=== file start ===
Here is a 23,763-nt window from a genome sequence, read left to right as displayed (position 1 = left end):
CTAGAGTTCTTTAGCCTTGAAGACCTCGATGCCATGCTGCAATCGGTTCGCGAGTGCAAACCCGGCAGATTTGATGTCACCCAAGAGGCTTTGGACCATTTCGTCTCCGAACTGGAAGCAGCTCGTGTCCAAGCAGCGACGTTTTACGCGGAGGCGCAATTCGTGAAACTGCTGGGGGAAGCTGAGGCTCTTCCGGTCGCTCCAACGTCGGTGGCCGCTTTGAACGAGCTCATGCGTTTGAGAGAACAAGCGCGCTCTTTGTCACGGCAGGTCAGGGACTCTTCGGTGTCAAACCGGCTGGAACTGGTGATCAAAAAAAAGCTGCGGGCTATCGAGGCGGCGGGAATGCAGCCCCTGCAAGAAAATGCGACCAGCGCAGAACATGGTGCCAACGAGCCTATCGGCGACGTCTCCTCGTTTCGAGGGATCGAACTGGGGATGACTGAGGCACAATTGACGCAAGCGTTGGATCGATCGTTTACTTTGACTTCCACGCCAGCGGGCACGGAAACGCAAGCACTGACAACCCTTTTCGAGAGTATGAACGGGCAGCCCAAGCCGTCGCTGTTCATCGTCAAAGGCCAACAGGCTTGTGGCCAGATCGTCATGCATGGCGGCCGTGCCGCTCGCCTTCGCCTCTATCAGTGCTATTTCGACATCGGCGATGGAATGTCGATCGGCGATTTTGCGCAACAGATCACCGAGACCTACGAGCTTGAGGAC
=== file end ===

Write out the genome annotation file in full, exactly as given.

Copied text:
Here is a 23,763-nt window from a genome sequence, read left to right as displayed (position 1 = left end):
CTAGAGTTCTTTAGCCTTGAAGACCTCGATGCCATGCTGCAATCGGTTCGCGAGTGCAAACCCGGCAGATTTGATGTCACCCAAGAGGCTTTGGACCATTTCGTCTCCGAACTGGAAGCAGCTCGTGTCCAAGCAGCGACGTTTTACGCGGAGGCGCAATTCGTGAAACTGCTGGGGGAAGCTGAGGCTCTTCCGGTCGCTCCAACGTCGGTGGCCGCTTTGAACGAGCTCATGCGTTTGAGAGAACAAGCGCGCTCTTTGTCACGGCAGGTCAGGGACTCTTCGGTGTCAAACCGGCTGGAACTGGTGATCAAAAAAAAGCTGCGGGCTATCGAGGCGGCGGGAATGCAGCCCCTGCAAGAAAATGCGACCAGCGCAGAACATGGTGCCAACGAGCCTATCGGCGACGTCTCCTCGTTTCGAGGGATCGAACTGGGGATGACTGAGGCACAATTGACGCAAGCGTTGGATCGATCGTTTACTTTGACTTCCACGCCAGCGGGCACGGAAACGCAAGCACTGACAACCCTTTTCGAGAGTATGAACGGGCAGCCCAAGCCGTCGCTGTTCATCGTCAAAGGCCAACAGGCTTGTGGCCAGATCGTCATGCATGGCGGCCGTGCCGCTCGCCTTCGCCTCTATCAGTGCTATTTCGACATCGGCGATGGAATGTCGATCGGCGATTTTGCGCAACAGATCACCGAGACCTACGAGCTTGAGGAC